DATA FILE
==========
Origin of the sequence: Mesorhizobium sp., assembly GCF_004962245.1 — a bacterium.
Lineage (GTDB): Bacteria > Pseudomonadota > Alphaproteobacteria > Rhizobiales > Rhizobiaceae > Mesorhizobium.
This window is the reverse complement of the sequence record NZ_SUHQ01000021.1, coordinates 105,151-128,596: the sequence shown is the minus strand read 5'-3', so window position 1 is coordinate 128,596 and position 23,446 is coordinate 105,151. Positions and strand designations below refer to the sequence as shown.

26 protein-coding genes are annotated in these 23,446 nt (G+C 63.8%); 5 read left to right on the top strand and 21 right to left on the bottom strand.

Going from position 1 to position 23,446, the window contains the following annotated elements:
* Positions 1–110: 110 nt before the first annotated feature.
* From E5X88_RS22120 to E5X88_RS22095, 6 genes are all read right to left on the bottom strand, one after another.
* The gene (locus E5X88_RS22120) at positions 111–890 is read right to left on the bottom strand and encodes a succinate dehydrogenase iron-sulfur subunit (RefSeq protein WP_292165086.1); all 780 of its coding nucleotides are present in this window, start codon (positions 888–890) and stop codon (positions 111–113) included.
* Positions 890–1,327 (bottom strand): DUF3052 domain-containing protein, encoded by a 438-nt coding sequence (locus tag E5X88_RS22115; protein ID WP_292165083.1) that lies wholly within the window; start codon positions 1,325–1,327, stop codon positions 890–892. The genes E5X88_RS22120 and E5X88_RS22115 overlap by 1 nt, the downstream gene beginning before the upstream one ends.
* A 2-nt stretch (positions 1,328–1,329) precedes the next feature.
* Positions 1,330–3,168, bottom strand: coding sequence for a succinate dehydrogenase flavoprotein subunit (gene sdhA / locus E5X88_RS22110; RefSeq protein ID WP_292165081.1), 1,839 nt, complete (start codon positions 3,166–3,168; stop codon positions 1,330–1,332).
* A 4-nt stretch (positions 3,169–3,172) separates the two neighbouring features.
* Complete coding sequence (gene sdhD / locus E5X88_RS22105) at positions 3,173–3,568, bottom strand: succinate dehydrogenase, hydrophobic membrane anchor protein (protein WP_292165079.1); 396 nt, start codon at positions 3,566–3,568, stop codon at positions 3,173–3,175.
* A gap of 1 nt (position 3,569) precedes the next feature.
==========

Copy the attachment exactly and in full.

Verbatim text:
Origin of the sequence: Mesorhizobium sp., assembly GCF_004962245.1 — a bacterium.
Lineage (GTDB): Bacteria > Pseudomonadota > Alphaproteobacteria > Rhizobiales > Rhizobiaceae > Mesorhizobium.
This window is the reverse complement of the sequence record NZ_SUHQ01000021.1, coordinates 105,151-128,596: the sequence shown is the minus strand read 5'-3', so window position 1 is coordinate 128,596 and position 23,446 is coordinate 105,151. Positions and strand designations below refer to the sequence as shown.

26 protein-coding genes are annotated in these 23,446 nt (G+C 63.8%); 5 read left to right on the top strand and 21 right to left on the bottom strand.

Going from position 1 to position 23,446, the window contains the following annotated elements:
* Positions 1–110: 110 nt before the first annotated feature.
* From E5X88_RS22120 to E5X88_RS22095, 6 genes are all read right to left on the bottom strand, one after another.
* The gene (locus E5X88_RS22120) at positions 111–890 is read right to left on the bottom strand and encodes a succinate dehydrogenase iron-sulfur subunit (RefSeq protein WP_292165086.1); all 780 of its coding nucleotides are present in this window, start codon (positions 888–890) and stop codon (positions 111–113) included.
* Positions 890–1,327 (bottom strand): DUF3052 domain-containing protein, encoded by a 438-nt coding sequence (locus tag E5X88_RS22115; protein ID WP_292165083.1) that lies wholly within the window; start codon positions 1,325–1,327, stop codon positions 890–892. The genes E5X88_RS22120 and E5X88_RS22115 overlap by 1 nt, the downstream gene beginning before the upstream one ends.
* A 2-nt stretch (positions 1,328–1,329) precedes the next feature.
* Positions 1,330–3,168, bottom strand: coding sequence for a succinate dehydrogenase flavoprotein subunit (gene sdhA / locus E5X88_RS22110; RefSeq protein ID WP_292165081.1), 1,839 nt, complete (start codon positions 3,166–3,168; stop codon positions 1,330–1,332).
* A 4-nt stretch (positions 3,169–3,172) separates the two neighbouring features.
* Complete coding sequence (gene sdhD / locus E5X88_RS22105) at positions 3,173–3,568, bottom strand: succinate dehydrogenase, hydrophobic membrane anchor protein (protein WP_292165079.1); 396 nt, start codon at positions 3,566–3,568, stop codon at positions 3,173–3,175.
* A gap of 1 nt (position 3,569) precedes the next feature.